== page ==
Date of Award


Document Type


Degree Name


Organizational Unit

Daniel Felix Ritchie School of Engineering and Computer Science, Mechanical and Materials Engineering

First Advisor

Maciej Kumosa, Ph.D.

Second Advisor

Davor Balzar

Third Advisor

Yun Bo Yi

Fourth Advisor

Ali Azadani

Fifth Advisor

Margareta Stefanovic

Sixth Advisor

Paul Predecki

Seventh Advisor

Eric Bosze


Carbon fiber composite, Galvanic corrosion, High voltage, Power transmission line


Aluminum/carbon composite systems can have outstanding mechanical properties. Aluminum and carbon fiber reinforced polymer matrix composites (CFRP) are typically considered corrosion resistant when used alone, but can develop severe galvanic corrosion when in physical contact in the same component or structure.

General engineering practice is to avoid contact between aluminum and CFRP in any application where moisture may be present, but it is still of great importance to understand the consequences if the two materials accidentally become in contact. There may also be applications where a low rate of galvanic corrosion is acceptable.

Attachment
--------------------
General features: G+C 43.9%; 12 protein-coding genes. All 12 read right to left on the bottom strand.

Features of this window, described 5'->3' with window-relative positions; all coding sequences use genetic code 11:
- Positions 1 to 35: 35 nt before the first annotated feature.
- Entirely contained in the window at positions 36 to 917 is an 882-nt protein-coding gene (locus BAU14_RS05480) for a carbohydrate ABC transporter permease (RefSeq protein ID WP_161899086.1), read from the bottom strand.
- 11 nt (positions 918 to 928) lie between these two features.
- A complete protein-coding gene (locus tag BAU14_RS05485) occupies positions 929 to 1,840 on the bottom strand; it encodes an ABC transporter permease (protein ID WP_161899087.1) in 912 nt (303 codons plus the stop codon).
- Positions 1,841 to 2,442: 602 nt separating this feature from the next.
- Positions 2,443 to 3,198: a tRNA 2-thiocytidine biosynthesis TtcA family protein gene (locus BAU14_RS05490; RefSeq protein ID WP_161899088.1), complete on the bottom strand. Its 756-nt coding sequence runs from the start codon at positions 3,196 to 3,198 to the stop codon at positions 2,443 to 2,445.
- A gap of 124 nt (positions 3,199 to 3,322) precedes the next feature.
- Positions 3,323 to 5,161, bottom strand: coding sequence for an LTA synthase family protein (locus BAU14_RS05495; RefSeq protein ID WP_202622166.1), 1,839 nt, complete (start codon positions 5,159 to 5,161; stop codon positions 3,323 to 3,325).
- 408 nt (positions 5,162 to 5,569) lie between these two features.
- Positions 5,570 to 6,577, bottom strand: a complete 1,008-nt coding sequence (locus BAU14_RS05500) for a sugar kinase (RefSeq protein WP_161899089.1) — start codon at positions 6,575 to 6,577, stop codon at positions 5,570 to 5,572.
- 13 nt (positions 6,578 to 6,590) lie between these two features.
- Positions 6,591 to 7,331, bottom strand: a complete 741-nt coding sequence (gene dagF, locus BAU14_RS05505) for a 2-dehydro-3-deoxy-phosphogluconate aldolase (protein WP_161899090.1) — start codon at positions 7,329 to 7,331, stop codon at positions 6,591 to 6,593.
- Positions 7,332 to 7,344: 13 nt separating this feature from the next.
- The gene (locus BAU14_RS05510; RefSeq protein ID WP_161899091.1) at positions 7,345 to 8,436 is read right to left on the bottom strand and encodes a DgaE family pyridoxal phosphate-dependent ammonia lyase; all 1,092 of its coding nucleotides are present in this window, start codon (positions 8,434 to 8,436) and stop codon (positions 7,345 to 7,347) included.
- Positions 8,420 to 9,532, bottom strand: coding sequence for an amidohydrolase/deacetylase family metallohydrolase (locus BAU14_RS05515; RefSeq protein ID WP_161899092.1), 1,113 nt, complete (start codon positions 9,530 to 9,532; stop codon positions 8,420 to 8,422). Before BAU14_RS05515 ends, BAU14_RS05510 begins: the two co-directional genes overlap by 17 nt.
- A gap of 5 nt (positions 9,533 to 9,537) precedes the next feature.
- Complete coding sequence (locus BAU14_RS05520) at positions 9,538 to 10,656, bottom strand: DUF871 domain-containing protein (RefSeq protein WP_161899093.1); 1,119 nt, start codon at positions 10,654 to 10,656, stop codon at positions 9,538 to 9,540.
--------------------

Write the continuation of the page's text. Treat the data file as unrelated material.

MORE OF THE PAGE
This dissertation contributes unique experimental and numerical approaches to improve the fundamental understanding of galvanic corrosion in aluminum/carbon composite systems, with particular focus on rate limiting control mechanisms in a high-temperature low-sag bare overhead transmission line conductor utilizing a CFRP load bearing core.

The improved understanding was accomplished partially by the development of a novel assessment method for the in-situ galvanic corrosion testing of bare overhead conductors of various designs. The method allows for real-time measurements of galvanic corrosion currents while retaining the original geometry of the conductors.

One of the most important findings is that the galvanic corrosion is under cathodic control, which means that the total galvanic corrosion rate is determined by the exposed carbon area, and independent of the exposed aluminum area. Another important finding is that the galvanic corrosion process is under diffusion control, which means that the total galvanic corrosion rate is mainly controlled by the rate at which oxygen arrives at the carbon surface. The implication of these findings is that the geometry of the component or structure can affect the galvanic corrosion rate by orders of magnitude.

The dissertation work has also included the development of a structural health monitoring method for CFRP supported overhead conductors using Time Domain Reflectometry (TDR).

This comprehensive research has significantly contributed to the increased acceptance of CFRP supported bare overhead conductors in both the United States and worldwide. The knowledge gained in this study is already aiding the evaluation of existing conductor designs and the development of future ones.

Publication Statement

Copyright is held by the author. User is responsible for all copyright compliance.

Rights Holder

Eva Hakansson


Received from ProQuest

File Format




File Size

349 p.


Mechanical Engineering